As the end of the term of the Romanian Presidency of the Council of the EU approaches, several files, which are key to boosting the sustainability of the European transport sector have been concluded. However, some still say that current files to reduce CO2 emissions in the transport sector are too much of a compromise and lack ambition and at the same time it is feared that most EU governments will not reach the binding 2030 emissions targets. Will a European-wide green wave continue to evolve? Or will it succeed only in a certain number of Member States (e.g. the Netherlands, the UK and Spain), which scored above 50% in the ranking of draft national energy and climate plans (according to a report by Transport & Environment)?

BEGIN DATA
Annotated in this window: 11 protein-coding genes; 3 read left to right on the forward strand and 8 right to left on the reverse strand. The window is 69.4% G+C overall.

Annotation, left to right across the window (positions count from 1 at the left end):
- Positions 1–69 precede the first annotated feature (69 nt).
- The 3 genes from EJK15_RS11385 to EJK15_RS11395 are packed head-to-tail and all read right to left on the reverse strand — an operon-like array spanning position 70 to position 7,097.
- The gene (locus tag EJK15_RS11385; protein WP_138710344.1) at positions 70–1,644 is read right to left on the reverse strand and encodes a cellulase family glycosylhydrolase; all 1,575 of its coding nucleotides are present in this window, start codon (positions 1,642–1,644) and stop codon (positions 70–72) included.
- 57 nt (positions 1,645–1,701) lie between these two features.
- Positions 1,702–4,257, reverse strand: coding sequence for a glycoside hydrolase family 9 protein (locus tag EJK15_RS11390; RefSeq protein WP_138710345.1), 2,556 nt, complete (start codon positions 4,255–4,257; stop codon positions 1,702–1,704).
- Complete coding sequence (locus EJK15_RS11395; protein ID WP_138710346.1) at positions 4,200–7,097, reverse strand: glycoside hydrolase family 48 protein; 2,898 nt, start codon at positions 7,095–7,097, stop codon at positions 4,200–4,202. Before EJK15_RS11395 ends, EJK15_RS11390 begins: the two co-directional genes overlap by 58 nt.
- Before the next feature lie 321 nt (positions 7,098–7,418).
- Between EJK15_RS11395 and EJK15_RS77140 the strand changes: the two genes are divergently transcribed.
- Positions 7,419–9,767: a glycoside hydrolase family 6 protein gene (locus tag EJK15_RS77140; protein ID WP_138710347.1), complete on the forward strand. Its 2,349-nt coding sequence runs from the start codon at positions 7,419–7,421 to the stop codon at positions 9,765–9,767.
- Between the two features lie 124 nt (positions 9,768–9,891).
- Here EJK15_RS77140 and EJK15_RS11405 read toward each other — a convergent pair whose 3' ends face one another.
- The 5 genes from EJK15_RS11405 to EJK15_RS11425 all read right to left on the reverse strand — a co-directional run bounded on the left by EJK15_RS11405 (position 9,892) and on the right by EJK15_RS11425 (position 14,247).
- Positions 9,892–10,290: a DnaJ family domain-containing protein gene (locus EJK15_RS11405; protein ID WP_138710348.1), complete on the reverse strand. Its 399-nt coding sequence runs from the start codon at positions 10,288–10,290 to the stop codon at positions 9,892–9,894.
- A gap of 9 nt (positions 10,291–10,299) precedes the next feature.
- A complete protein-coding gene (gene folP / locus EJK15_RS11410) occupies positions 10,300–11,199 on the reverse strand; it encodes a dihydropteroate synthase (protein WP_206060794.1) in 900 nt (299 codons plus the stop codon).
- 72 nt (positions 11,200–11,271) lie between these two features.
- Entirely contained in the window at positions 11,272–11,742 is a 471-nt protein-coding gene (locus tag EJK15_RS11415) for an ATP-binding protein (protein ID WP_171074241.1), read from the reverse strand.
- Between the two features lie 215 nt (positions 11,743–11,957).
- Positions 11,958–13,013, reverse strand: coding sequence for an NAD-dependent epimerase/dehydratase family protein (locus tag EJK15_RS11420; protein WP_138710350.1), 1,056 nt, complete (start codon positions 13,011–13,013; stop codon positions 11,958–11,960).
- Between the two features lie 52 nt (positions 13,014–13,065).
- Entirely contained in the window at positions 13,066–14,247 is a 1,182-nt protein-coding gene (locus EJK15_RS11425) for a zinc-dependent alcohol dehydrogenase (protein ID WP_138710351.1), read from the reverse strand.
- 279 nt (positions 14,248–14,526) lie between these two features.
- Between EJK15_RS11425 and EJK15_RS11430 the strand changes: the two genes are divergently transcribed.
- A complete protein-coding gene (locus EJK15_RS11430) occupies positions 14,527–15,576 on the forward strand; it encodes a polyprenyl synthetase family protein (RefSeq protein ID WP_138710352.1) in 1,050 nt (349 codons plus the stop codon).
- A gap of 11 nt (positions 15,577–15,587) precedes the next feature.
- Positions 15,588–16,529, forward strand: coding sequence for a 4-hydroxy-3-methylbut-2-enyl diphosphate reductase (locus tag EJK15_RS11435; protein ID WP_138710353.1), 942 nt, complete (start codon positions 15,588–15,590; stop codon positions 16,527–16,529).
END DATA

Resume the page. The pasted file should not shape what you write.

Back in December 2018, after intense interinstitutional negotiations, the European Parliament and the Council of the EU agreed on new emission performance standards for new cars and vans. The regulation, which was officially endorsed in April 2019 by the Council of the EU and the European Parliament, requires car manufacturers to meet new standards for their new cars and vans by 2025 and 2030. More specifically, they have to emit 15% less emission from 2025 and onwards. Starting from 2030, new cars and vans have to emit respectively 37,5% and 31% less CO2. The progressive emission reduction targets of the regulation aim to contribute to the commitments made under the Paris Agreement to reduce consumption costs (fuel) for consumers and to strengthen the competitiveness of the EU automotive industry. The European Commission will review the effectiveness of the regulation and report on this to the European Parliament and the Council of the EU by the end of 2023.